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Export to China, Mianyang
3rd Apr 2016 - 22nd Apr 2016
Decoding English and Chinese literature

I was watching the high jump at the Tianfu sports weekend when a student sidled up and asked if I could help with a difficult passage in the English book he was reading. Yes I said but became a little anxious as he pulled out a copy of Lady Chatterley’s Lover. He opened the book at the relevant difficult passage and with relief I read the difficult words: ‘I’ll say nowt and ha done w’it’. Ah, I can see how Nottinghamshire dialect and phrases could be difficult.

Works that are deemed to be Classics are even more revered in China than in the west, so it’s not surprising to find students getting hold of western ones, either in English or translated. Another student in my class was reading a translation of On the Road, certainly a classic of American 50s angst but not the smoothest of reads even in English and with a knowledge of the context. One of the books studied by English Majors is Catch 22, which I agree is quite brilliant, but I fear the humour of it passes them by.

Here’s a question I was asked by an English Major: ‘Mr. Patrick, I've recently finished the new series of 007 acted by Daniel Craig and started to have interests in things going around this film, like MI6. How much do you know about it? What's the relationship between this organization and PM and any other important political organizations in the UK? Can the leader issue an order without PM's consent? By the way, compared to the US agents of some movies, like Mission Impossible, I really prefer the way of the British Agent. I still remembered Daniel Craig escorted the queen to the place of the 2012 Olympics Opening Ceremony. What do you think of this arrangement?’ Interestingly, I found that both MI5 and MI6 have websites.

Chinese got a whole lot more difficult to decode this term as we progressed from Textbook 1 to Textbook 2 of the New Practical Chinese Reader. Each chapter has a dialogue to read: in book one the format deceptively switched from showing Pinyin first (Pinyin is the method of writing Chinese using romanic letters) and Chinese characters underneath, to Chinese characters on top, but Book 2 removes the pinyin prop except for listing new words (see pic.). Learning to recognise if not to write Chinese characters isn’t an option. In daily life, as back home, hardly anyone writes anything anymore, except that here the restaurant customer writes the order on a pad rather than the waiter noting it down. They have to make an exception for my verbal orders. Otherwise, text messaging, which may soon become as important as speaking, is done by typing pinyin and then choosing the required Chinese character. I’ve attached a couple of pictures showing the pinyin input screen and the choice of characters available, using ma or na as an example. The mobile isn’t clever enough to tell what tone is wanted with the pinyin syllable. Depending on the tone, ma could mean, ‘mother’, ‘horse’ or ‘I’m asking a question’ amongst others, each of course represented by an individual character.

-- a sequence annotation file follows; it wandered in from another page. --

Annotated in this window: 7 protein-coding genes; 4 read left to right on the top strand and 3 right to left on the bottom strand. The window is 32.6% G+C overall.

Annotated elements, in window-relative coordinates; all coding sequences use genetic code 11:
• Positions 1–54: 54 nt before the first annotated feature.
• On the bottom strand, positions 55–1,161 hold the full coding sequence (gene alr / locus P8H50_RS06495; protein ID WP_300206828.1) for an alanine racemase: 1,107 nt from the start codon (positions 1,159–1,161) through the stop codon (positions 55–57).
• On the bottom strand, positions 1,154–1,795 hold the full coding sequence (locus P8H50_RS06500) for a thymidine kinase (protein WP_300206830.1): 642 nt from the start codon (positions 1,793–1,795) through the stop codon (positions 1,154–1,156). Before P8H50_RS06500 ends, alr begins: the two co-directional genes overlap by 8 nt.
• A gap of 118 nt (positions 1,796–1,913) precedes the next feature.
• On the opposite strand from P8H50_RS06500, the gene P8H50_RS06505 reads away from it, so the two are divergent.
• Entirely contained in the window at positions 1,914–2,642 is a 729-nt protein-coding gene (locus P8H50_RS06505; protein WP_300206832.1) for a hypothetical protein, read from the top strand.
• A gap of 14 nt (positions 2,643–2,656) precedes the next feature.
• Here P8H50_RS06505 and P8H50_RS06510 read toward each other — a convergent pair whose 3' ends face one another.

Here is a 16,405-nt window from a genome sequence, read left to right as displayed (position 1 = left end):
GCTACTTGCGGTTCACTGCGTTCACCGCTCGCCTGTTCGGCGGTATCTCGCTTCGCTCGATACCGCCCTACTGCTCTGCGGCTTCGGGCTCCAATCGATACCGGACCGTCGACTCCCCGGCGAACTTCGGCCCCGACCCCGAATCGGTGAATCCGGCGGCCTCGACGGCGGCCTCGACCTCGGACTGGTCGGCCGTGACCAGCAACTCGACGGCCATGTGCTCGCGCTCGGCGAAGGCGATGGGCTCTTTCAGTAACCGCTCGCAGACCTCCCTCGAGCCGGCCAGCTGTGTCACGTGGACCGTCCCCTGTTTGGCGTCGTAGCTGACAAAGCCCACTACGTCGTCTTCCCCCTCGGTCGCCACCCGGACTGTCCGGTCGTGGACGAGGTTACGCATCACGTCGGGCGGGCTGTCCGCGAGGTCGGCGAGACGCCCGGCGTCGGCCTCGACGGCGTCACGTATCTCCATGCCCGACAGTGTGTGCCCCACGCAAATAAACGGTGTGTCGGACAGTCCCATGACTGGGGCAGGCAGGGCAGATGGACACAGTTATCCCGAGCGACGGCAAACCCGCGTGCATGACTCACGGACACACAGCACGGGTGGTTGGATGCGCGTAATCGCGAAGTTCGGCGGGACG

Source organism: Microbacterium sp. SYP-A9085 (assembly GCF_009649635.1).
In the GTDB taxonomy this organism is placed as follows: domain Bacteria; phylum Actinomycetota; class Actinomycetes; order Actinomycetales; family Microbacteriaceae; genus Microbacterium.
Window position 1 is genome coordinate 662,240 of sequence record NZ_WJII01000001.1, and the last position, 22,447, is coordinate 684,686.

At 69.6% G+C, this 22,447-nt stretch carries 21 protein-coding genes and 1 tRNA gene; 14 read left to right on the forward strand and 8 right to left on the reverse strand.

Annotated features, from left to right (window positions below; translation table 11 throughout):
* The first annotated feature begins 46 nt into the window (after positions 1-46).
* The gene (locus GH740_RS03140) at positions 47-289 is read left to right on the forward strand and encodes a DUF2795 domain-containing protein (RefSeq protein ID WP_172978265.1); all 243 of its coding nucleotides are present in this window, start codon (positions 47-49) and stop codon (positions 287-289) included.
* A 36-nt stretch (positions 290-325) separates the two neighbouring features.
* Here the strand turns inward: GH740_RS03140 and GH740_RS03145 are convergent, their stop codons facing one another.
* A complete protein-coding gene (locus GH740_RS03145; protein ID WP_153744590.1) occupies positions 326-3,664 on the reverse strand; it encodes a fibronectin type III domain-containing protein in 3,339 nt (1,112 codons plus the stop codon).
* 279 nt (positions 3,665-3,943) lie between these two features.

As if learning Chinese wasn’t work enough, this term the college laid on a course on Chinese culture for any foreigners in town. I suspect the purpose was primarily a recruitment exercise, and being on Sunday afternoons the response from the foreign community was sporadic, but I did my bit and went along several times. In the best one we had a go at traditional Chinese water colour painting – my bird effort is attached. Otherwise, it was of most interest as an indication of Chinese primary schooling – lots of singing required and questions not anticipated or welcomed.

Next: Shanghai visit part 1
Previous: Flexible birthdays and other Chinese flexibility

Diary Photos

DaoXiaoMian (knife cut noodles) from Shanxi

Chinese study: Textbook 1 with Pinyin, Textbook 2, no Pinyin!

Rarely seen mountains west of Mianyang city

Flag Waving for Tianfu's Sports Weekend

Pinyin keyboard used to select Chinese characters

Character options available for one pinyin syllable!

The character drawing alternative to a pinyin keyboard

My attempt at Chinese water colours

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